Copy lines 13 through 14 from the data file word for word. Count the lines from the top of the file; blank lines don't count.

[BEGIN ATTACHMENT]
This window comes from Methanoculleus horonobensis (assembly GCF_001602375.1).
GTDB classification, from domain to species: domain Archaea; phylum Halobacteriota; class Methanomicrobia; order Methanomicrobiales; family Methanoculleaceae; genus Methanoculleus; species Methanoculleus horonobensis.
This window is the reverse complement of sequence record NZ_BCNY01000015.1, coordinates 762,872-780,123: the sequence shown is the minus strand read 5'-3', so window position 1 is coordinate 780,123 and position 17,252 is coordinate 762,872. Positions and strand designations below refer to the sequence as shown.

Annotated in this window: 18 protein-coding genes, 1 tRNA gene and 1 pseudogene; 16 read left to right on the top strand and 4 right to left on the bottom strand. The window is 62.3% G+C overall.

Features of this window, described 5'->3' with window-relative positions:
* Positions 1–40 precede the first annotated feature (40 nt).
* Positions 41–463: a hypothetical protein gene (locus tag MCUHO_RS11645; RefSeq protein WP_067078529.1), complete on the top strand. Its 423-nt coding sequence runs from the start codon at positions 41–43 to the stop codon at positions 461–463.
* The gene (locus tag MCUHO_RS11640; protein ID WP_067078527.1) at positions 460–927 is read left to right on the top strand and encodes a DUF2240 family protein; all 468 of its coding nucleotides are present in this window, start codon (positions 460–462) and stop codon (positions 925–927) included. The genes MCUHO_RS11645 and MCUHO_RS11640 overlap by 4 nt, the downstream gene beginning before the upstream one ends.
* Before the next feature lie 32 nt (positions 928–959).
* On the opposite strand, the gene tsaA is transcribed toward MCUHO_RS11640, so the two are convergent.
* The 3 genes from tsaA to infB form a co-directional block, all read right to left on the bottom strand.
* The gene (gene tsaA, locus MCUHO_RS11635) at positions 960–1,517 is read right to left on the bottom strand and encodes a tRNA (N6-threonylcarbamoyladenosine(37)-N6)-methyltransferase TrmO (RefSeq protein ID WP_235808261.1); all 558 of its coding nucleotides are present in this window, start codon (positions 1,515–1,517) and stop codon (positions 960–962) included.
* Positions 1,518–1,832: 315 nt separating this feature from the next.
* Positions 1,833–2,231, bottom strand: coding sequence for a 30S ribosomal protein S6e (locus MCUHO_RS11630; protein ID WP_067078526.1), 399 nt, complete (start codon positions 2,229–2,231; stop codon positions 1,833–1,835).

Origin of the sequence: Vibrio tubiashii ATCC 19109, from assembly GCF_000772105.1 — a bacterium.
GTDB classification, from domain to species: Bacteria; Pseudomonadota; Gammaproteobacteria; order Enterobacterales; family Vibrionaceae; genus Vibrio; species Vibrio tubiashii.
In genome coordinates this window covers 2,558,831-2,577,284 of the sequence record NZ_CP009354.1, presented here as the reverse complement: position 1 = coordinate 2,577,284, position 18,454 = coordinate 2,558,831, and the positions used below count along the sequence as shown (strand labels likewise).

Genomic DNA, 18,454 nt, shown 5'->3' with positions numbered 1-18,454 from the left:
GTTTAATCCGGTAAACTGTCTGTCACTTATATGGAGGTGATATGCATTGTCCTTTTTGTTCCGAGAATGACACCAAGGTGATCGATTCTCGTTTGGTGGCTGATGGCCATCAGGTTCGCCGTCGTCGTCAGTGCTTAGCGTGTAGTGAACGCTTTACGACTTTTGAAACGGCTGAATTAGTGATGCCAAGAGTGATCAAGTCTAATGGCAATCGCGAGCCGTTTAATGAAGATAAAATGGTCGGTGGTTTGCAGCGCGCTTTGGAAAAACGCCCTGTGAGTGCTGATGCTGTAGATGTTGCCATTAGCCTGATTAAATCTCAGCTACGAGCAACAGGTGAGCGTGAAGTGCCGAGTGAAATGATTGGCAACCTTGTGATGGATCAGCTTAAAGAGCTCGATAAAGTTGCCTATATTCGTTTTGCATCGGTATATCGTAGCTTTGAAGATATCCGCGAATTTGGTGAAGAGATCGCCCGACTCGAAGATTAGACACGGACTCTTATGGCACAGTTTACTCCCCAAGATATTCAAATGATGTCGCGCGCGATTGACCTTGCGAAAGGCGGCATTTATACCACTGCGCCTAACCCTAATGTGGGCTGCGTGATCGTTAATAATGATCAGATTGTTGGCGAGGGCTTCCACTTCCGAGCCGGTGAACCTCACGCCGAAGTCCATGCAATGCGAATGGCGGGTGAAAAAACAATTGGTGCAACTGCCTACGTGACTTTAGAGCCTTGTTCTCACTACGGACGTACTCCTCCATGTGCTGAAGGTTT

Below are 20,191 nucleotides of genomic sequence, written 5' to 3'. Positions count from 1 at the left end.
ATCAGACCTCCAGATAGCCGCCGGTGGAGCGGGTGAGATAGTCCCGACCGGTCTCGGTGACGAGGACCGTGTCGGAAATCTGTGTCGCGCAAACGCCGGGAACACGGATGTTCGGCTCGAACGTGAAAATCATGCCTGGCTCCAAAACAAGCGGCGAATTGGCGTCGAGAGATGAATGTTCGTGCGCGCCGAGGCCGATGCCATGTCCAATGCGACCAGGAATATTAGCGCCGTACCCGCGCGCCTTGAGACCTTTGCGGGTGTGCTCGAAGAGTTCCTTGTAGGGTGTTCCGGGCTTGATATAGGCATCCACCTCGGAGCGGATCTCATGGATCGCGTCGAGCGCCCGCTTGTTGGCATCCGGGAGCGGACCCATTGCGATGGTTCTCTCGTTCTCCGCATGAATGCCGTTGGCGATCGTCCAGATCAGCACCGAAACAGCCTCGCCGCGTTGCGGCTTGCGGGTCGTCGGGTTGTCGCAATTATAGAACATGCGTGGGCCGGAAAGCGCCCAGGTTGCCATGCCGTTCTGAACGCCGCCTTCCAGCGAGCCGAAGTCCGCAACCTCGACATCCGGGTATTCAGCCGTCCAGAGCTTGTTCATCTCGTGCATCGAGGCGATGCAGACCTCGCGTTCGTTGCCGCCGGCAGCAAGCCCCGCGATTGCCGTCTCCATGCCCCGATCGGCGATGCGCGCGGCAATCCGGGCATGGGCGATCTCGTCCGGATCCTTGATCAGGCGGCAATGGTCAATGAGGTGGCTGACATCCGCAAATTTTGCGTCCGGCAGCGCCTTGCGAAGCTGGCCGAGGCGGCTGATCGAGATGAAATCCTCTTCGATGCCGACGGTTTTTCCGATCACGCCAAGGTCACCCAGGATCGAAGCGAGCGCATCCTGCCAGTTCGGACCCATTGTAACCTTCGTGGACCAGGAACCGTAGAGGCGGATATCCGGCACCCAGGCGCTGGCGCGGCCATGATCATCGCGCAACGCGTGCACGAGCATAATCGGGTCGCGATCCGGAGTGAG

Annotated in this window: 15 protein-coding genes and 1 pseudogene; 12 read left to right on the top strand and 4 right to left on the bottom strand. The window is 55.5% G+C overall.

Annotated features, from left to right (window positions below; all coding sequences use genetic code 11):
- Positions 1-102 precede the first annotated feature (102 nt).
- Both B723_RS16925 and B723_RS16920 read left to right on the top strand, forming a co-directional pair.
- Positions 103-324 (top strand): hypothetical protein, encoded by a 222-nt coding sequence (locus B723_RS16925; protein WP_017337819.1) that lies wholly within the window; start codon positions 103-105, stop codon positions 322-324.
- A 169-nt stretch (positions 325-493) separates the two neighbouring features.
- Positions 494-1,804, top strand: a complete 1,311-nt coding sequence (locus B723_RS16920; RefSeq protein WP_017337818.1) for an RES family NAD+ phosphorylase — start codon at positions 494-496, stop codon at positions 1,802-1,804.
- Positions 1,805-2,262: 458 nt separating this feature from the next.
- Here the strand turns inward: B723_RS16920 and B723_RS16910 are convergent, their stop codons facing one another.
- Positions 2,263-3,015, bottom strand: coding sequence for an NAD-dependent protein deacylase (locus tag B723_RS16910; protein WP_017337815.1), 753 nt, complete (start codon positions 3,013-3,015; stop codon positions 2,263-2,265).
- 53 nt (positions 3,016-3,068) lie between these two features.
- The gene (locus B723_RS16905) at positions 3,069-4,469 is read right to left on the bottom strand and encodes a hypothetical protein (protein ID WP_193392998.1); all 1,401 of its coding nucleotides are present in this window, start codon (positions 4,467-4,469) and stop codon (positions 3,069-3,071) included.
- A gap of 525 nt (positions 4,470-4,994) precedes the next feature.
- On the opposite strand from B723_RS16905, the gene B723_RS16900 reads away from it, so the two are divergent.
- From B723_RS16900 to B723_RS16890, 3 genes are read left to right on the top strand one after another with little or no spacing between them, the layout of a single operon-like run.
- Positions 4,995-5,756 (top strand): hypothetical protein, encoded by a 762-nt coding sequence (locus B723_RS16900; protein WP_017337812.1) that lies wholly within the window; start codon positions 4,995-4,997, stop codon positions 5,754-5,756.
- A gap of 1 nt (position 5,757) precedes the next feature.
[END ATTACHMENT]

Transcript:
* Positions 1,518–1,832: 315 nt separating this feature from the next.
* Positions 1,833–2,231, bottom strand: coding sequence for a 30S ribosomal protein S6e (locus MCUHO_RS11630; protein ID WP_067078526.1), 399 nt, complete (start codon positions 2,229–2,231; stop codon positions 1,833–1,835).